22 October 2011

Confusion About the Constitution

People are aware by now of Herman Cain's response in the recent CNN interview on the question of abortion.
[CNN asked] Cain if he would want his daughter or granddaughter, if raped, to keep the baby — which Cain said “was mixing two things.”

“It’s not the government’s role, or anybody else’s role to make that decision,” Cain responded. “[W]hat I’m saying is, it ultimately gets down to a choice that that family or that mother has to make. Not me as president. Not some politician, not a bureaucrat. It gets down to that family, and whatever they decide, they decide. I shouldn’t have to tell them what decision to make for such a sensitive issue.”
Cain later clarified his statement:
I understood the thrust of the question to ask whether that I, as president, would simply “order” people to not seek an abortion. My answer was focused on the role of the President. The President has no constitutional authority to order any such action by anyone. That was the point I was trying to convey.
Cain is correct in that the Constitution gives the President no authority to order the end of all abortions by executive fiat. Unfortunately, that isn't what Cain originally said. His words were, "It’s not the government’s role, or anybody else’s role to make that decision...Not me as president. Not some politician, not a bureaucrat." He clearly includes here, not just the president, but anyone in government. Whether he means to limit it only to the federal government or he intends to include state government as well is unclear.

The issue of abortion has *always* been a state issue--up until that travesty of justice known as Roe v. Wade. And the travesty, legally speaking, was not the legalization of the murder of the unborn, but the abuse of power exercised by the Supreme Court, by reading a so-called right into the Constitution that was never there. At the time Roe was passed, about half the states had laws outlawing abortion, while the other half had legalized it. In an act of breathtaking arrogance, nine men decided a moral issue over which they (via the Constitution) had absolutely no authority. I would argue the same if the outcome had been the opposite, and the justices had decided to outlaw abortion everywhere (although they would have had a stronger constitutional claim to issue such a decision).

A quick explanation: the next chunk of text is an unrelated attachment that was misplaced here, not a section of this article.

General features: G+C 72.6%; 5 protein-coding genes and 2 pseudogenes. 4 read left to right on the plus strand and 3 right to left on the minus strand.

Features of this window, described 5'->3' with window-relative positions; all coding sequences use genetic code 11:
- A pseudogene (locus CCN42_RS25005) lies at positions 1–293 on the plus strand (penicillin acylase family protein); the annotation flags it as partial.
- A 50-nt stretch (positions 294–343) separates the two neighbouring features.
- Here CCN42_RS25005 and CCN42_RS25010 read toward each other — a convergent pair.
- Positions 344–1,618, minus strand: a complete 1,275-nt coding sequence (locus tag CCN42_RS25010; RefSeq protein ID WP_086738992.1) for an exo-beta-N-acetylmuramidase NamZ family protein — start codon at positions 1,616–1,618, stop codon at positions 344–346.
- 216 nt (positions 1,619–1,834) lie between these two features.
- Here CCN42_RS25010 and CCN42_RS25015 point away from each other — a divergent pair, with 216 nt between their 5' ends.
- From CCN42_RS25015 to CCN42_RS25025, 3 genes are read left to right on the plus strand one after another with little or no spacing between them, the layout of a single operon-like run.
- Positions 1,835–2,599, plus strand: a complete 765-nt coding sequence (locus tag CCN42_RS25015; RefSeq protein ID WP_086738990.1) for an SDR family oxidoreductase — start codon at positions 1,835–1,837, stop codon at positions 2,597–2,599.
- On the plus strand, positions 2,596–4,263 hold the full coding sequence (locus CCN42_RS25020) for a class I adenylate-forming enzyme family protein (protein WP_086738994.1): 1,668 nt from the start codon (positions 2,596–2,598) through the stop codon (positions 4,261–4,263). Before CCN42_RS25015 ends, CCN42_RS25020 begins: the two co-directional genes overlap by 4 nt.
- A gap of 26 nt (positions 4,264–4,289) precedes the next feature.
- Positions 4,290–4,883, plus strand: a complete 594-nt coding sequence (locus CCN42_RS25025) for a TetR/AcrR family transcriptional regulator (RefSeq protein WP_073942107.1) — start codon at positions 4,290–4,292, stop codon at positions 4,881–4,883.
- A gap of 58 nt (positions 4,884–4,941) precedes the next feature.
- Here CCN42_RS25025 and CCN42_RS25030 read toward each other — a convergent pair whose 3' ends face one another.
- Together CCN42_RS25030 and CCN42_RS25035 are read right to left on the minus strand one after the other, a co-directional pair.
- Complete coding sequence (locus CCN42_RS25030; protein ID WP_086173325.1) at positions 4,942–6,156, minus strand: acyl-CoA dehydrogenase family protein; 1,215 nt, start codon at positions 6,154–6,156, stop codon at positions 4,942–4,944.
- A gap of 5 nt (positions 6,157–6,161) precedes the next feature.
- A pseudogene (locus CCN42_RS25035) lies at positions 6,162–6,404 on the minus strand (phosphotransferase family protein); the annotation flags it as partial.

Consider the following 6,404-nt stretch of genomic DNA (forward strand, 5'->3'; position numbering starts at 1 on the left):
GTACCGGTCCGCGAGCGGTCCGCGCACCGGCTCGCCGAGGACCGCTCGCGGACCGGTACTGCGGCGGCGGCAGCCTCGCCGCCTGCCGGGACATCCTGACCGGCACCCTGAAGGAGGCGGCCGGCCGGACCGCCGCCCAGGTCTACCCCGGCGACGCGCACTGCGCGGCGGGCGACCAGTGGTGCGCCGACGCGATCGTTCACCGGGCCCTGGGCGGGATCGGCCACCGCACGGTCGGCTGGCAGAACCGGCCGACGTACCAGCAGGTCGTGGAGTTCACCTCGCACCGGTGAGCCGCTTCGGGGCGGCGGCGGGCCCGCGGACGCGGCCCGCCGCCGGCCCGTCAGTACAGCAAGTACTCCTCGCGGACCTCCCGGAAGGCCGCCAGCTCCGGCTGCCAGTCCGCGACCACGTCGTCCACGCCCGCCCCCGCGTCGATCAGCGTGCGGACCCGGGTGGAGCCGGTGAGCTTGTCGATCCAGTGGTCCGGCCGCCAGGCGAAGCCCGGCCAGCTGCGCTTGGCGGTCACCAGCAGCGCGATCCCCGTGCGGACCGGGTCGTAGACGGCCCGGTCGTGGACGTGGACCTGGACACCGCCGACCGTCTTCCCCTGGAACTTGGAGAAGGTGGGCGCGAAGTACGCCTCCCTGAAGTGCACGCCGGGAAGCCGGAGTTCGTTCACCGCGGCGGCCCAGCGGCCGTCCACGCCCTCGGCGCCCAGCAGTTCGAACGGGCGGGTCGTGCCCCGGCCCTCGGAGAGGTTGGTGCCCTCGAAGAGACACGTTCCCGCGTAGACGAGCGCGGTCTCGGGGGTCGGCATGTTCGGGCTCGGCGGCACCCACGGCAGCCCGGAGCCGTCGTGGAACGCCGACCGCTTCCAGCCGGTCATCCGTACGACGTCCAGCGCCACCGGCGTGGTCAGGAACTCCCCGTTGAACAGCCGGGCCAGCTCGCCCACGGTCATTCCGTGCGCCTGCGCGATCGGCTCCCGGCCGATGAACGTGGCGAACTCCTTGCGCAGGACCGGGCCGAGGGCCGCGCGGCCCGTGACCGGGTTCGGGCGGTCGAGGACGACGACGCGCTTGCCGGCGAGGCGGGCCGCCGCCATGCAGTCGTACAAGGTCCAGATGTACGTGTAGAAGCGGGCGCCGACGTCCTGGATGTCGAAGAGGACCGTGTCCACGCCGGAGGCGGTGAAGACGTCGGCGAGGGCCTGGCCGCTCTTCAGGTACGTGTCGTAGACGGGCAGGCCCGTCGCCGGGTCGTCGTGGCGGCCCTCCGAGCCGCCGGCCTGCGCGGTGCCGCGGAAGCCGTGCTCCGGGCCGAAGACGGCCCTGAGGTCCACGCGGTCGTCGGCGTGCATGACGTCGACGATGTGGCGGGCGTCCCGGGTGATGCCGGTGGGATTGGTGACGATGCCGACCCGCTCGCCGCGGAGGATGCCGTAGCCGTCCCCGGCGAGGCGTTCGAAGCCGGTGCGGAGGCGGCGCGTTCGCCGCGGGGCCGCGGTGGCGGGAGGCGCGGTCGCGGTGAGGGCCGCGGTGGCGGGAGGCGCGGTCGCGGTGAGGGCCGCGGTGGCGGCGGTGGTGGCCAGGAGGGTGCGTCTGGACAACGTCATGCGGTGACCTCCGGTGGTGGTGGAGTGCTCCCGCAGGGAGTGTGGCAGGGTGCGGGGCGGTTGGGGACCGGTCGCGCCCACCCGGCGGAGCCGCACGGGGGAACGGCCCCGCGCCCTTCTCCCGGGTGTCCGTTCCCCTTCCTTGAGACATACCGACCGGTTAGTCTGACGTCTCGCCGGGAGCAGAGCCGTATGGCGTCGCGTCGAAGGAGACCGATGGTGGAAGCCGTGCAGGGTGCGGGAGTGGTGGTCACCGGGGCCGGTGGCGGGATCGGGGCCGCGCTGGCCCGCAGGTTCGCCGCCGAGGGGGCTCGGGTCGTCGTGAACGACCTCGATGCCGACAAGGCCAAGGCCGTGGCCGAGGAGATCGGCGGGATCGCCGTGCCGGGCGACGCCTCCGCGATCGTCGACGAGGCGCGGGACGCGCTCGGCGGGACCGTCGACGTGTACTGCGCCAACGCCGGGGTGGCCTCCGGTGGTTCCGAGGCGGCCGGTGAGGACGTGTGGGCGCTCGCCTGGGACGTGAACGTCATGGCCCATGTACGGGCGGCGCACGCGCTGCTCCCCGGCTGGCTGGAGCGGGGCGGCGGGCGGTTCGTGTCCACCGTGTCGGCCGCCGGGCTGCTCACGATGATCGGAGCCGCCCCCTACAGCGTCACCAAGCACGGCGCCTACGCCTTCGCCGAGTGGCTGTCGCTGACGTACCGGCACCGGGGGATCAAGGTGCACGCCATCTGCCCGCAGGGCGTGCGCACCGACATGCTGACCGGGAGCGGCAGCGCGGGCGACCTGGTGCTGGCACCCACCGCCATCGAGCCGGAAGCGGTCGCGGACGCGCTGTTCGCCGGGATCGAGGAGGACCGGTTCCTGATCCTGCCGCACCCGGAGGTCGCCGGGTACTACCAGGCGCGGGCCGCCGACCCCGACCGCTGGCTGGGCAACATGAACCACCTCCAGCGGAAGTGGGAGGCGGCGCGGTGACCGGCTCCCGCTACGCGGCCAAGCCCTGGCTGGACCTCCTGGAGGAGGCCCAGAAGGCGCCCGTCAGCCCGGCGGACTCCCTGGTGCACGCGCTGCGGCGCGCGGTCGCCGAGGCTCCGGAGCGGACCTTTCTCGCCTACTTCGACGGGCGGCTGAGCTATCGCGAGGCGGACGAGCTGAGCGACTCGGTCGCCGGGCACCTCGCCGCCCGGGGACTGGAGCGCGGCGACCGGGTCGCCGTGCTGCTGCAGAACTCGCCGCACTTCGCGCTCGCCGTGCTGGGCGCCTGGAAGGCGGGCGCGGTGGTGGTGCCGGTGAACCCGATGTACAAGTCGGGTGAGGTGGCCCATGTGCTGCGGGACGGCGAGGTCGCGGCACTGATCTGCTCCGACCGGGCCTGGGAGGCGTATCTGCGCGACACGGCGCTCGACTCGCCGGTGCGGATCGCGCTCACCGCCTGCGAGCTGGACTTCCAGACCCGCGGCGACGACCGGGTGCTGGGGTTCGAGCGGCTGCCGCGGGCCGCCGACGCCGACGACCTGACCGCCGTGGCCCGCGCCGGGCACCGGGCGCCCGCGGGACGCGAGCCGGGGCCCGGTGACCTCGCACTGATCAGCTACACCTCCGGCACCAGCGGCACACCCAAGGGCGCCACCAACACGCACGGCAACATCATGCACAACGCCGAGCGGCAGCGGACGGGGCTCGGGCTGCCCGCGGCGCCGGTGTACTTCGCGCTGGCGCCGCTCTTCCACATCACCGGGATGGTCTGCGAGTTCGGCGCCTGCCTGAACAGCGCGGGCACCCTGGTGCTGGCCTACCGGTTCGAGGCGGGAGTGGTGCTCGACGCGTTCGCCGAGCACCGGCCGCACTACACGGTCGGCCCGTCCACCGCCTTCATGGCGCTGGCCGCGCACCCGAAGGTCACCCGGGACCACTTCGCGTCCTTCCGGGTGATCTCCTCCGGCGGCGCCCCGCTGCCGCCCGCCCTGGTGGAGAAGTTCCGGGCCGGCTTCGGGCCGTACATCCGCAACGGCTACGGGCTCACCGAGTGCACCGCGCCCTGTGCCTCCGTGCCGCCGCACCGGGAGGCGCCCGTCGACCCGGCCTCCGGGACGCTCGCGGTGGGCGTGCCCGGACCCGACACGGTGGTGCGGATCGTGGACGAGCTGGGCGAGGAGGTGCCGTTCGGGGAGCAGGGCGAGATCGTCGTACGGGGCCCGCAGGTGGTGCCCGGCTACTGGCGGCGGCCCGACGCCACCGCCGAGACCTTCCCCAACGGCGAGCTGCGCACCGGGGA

With federal government as bloated as it is (which began with the New Deal, or, even farther back, the end of the Civil War), many people are under the mistaken impression that government can pass laws on anything it wants. Not so.

Every power the federal government has--whether it be the legislative, executive, or judicial branch--derives from one source alone: the Constitution. There is nothing any of the branches can do without the authority given them by the Constitution. For instance, the Constitution gives Congress to power to tax, therefore we have federal tax laws. The Constitution does not give Congress the power to regulate marriage, which has always been within the domain of the states; this is why it would be an abuse of congressional authority (ultra vires) if it were to pass a law regulating marriage among the 50 states. It simply does not have that authority in the Constitution. In the same way, the Constitution grants the federal government no power to regulate abortion. The Supreme Court had no constitutional authority to legalize abortion (which is why the ruling in Roe v. Wade could only come about through an exercise of legal gymnastics); the federal Legislature has no constitutional authority to regulate abortion in the states; and the federal Executive has no constitutional authority to regulate abortion in the states.

The only way that abortion could become a federal issue is if the states went through the process of amending the Constitution to ban abortions in all the states. This is a move any pro-lifer could heartily support, because it would be following a legitimate process delineated in the Constitution.

Short of a constitutional amendment, abortion must remain a state issue, where each state is free to pass laws regulating abortion as its constituents see fit. This is where faithful Catholics need to be present in large numbers at the ballot box, making sure their representatives pass laws protecting life, else they'll be voted out in favor of someone more friendly to the unborn.